Assessing Completion Rates of EMT-Basic Students Using the Self-Directed Search

by Rod Hackwith

Institution: University of Nevada – Las Vegas
Department: Educational Leadership
Year: 2009
Keywords: College dropouts — Prevention; Emergency medicine – Study and teaching; Personality; Personality assessment; Typology (Psychology); Education; Educational Psychology; Student Counseling and Personnel Services
Record ID: 1854393
Full text PDF: http://digitalscholarship.unlv.edu/thesesdissertations/1194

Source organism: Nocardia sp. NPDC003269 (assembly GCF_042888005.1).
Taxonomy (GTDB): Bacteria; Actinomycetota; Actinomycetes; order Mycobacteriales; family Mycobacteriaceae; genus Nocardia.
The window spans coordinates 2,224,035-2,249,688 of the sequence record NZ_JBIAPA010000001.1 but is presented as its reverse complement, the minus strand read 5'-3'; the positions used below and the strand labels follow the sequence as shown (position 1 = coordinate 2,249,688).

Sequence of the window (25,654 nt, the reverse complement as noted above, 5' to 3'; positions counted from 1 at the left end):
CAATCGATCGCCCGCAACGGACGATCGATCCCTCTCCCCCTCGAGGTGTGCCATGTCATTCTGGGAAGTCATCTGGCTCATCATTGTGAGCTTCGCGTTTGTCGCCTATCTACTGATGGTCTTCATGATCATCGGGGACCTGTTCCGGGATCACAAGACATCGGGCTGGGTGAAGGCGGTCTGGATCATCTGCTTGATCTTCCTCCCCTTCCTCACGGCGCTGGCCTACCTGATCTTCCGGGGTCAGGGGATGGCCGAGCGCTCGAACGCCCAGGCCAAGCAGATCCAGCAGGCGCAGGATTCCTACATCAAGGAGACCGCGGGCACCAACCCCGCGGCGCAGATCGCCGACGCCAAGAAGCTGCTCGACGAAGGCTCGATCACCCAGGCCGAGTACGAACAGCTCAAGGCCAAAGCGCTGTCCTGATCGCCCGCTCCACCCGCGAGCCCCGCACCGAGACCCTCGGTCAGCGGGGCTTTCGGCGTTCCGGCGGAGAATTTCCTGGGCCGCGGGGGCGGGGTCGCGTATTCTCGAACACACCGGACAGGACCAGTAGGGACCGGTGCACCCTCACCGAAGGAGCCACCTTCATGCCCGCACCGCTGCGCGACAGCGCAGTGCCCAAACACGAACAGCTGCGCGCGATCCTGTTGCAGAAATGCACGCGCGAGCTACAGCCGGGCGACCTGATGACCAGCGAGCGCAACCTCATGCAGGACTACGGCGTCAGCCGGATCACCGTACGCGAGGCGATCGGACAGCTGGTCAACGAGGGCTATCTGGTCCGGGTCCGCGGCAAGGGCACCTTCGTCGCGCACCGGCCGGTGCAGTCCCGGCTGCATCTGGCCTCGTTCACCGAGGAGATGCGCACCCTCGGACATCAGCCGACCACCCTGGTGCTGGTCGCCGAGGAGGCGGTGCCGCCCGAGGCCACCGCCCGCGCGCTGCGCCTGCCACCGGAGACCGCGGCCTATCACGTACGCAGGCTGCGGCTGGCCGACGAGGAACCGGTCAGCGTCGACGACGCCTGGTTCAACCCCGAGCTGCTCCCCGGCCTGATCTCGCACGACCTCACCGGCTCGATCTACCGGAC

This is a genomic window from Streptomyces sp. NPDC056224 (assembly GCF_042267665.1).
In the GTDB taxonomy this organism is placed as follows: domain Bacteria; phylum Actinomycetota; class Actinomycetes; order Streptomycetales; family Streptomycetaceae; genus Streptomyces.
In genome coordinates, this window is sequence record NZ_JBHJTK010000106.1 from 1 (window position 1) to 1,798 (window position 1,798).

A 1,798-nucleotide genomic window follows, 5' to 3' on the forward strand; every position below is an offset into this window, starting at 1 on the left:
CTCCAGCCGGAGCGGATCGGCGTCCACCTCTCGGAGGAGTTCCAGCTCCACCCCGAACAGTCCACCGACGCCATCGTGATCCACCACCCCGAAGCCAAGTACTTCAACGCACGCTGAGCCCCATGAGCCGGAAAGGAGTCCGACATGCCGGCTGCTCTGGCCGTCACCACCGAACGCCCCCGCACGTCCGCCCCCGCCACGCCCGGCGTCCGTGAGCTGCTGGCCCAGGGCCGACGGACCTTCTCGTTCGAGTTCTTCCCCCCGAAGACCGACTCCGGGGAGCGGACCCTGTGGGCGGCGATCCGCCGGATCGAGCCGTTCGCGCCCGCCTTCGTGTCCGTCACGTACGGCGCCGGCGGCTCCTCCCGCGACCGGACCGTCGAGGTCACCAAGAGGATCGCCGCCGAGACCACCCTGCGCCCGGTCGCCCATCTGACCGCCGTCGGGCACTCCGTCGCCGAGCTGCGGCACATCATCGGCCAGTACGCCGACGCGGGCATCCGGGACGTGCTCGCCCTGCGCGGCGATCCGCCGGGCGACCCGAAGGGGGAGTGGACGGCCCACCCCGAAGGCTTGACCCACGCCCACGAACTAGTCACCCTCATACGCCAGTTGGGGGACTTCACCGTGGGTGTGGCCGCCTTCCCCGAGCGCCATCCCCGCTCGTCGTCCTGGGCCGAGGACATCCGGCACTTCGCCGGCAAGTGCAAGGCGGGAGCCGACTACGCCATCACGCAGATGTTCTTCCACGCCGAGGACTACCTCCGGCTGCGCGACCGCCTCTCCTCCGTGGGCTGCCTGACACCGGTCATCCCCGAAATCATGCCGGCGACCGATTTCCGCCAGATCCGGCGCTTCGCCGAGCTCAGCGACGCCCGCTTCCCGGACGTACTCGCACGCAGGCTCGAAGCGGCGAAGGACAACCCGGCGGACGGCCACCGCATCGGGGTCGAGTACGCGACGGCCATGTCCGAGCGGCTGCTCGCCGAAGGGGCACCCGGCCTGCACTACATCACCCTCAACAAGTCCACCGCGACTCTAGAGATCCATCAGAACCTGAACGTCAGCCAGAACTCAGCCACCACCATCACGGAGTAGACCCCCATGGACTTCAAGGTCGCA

With shrinking budgets and a need to demonstrate accountability to legislaturesand boards of higher education, retention rates of students have been utilized byinstitutions of higher education to demonstrate their effectiveness and value. Thepurpose of this descriptive, exploratory study was to determine if specific personalitytypes as identified by the Self-Directed Search (SDS) were more successful in completingan EMT-Basic course at the local community. Secondary data, collected as a pilot for thepurpose of improving program retention, was based on information gathered fromstudents (n=47) enrolled in an EMT-Basic class over the course of one semester wheresuccess rates were tracked in accordance with each students' occupational code asdetermined by the SDS. Social (S) and Realistic (R) types were the most predominantHolland code pairing and this group of students had a significantly higher pass rate thanother codes of this group.